The Race to Recreate Breast Milk Without the Breast
Companies are harnessing biotech to make bespoke milk
For many new mothers, the “breast is best” advice given by doctors can seem hopelessly unrealistic. Not all women have the time or support they need to breastfeed, and some have trouble producing enough milk or getting their baby to latch.
Although health experts recommend that babies be exclusively breastfed for the first six months of life, only about 25% in the United States are. The vast majority of mothers start breastfeeding but don’t keep it up. Before the coronavirus pandemic, many women stopped breastfeeding because they simply couldn’t do it at work. With no federally mandated maternity leave policy in the United States, women return to work much sooner than they do in other countries. Pumping at work can be onerous, and some workplaces may not be accommodating to new mothers.
“This is a huge burden both physically and emotionally,” Sarah Reyes, PhD, a postdoctoral researcher at the University of Manitoba who studies breast milk, tells Future Human.
Amid this less-than-ideal situation, a handful of startups are trying to engineer better formula that more closely resembles breast milk. While some are focusing on recreating a few important compounds found in human milk to give standard formulas a boost, others are attempting to grow actual breast milk in the lab from just a couple of cells. In the future, breast milk and baby formula could even be turned into a drug to help treat sick babies.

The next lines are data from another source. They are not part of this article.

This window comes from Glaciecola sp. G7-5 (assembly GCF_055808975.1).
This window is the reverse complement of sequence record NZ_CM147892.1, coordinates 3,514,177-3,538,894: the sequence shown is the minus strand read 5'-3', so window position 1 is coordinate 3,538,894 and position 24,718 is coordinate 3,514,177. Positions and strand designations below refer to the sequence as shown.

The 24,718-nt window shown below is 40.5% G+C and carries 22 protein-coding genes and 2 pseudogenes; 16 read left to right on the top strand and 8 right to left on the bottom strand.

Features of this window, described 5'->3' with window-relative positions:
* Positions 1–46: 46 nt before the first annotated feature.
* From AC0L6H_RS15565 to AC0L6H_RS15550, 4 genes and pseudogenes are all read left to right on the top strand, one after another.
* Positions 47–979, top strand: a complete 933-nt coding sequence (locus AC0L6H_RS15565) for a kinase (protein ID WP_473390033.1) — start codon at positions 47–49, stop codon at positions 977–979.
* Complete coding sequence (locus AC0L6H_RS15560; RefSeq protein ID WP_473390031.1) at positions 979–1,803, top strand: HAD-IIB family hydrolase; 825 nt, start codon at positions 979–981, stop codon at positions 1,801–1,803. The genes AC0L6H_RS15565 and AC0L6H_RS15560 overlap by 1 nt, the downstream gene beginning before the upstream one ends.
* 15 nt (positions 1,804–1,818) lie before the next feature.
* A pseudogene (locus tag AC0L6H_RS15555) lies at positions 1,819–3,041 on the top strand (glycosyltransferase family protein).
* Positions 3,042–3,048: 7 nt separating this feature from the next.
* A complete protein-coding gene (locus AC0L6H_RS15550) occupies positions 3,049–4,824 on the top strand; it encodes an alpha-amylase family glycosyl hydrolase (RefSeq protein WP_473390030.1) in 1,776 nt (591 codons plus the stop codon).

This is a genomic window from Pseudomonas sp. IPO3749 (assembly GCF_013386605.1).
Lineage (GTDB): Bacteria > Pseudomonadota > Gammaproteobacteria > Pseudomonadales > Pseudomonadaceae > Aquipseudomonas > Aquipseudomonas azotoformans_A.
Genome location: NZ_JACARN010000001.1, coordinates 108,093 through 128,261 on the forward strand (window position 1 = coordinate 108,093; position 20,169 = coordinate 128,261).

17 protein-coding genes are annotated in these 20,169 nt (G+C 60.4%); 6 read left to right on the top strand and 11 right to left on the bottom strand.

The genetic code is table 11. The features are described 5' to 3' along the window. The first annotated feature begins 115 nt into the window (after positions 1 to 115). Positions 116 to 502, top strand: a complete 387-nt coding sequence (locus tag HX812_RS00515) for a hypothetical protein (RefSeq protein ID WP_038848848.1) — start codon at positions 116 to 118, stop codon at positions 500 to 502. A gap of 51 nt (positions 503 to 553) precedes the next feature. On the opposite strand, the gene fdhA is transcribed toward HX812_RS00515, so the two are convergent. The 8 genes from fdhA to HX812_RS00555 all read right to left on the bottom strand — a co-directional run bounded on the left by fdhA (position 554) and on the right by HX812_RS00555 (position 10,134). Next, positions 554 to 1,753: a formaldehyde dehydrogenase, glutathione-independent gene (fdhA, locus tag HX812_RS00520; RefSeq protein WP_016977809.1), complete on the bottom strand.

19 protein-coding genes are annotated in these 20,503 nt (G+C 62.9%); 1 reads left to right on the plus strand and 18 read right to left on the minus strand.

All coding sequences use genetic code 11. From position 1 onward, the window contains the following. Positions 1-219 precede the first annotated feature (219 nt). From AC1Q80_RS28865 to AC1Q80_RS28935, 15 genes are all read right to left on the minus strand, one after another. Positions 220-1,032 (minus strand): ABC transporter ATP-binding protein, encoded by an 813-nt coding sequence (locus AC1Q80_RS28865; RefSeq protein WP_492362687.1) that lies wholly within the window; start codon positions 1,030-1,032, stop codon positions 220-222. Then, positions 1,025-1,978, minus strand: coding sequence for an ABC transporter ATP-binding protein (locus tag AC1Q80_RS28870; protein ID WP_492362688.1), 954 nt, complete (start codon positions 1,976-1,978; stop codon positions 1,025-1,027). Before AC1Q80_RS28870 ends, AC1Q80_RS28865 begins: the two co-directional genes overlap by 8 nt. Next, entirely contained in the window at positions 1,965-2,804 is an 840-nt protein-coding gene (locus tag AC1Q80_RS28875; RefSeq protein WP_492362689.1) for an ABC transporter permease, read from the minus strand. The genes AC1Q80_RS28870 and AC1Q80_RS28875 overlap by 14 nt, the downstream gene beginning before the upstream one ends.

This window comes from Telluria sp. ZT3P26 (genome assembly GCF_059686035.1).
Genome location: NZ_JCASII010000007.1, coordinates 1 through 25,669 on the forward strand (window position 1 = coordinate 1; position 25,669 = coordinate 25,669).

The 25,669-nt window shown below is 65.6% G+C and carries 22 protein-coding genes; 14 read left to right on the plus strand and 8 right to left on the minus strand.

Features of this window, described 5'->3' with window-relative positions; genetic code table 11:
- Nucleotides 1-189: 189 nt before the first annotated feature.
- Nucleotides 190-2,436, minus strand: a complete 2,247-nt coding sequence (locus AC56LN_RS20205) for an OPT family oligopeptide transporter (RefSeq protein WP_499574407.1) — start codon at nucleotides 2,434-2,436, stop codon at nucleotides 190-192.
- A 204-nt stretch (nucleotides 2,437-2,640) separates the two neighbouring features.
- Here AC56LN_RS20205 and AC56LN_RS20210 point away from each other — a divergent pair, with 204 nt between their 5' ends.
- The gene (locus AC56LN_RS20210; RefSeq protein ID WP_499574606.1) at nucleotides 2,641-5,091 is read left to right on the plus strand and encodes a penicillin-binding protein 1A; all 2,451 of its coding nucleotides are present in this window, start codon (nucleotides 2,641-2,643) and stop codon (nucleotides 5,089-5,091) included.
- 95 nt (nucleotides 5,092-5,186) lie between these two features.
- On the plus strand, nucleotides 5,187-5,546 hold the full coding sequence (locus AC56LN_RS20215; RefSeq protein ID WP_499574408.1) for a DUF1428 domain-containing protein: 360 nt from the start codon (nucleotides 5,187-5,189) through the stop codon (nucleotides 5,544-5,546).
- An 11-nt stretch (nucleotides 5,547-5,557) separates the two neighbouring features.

There are plenty of infant formulas on the market, but none get close to real breast milk. Most formula is made with cow’s milk, which doesn’t contain the same components found in human milk. Beyond providing nutrition, breast milk helps build up babies’ immune systems and lowers the risk of infections, diarrhea, and allergies. It may also aid early brain development. The formula found in stores today provides the basic nutrients babies need, like sugars and carbohydrates, but breast milk is a far more complex mixture.
“This is a huge burden both physically and emotionally.”
Companies have long sought to improve baby formula. “There’s always been interest,” says…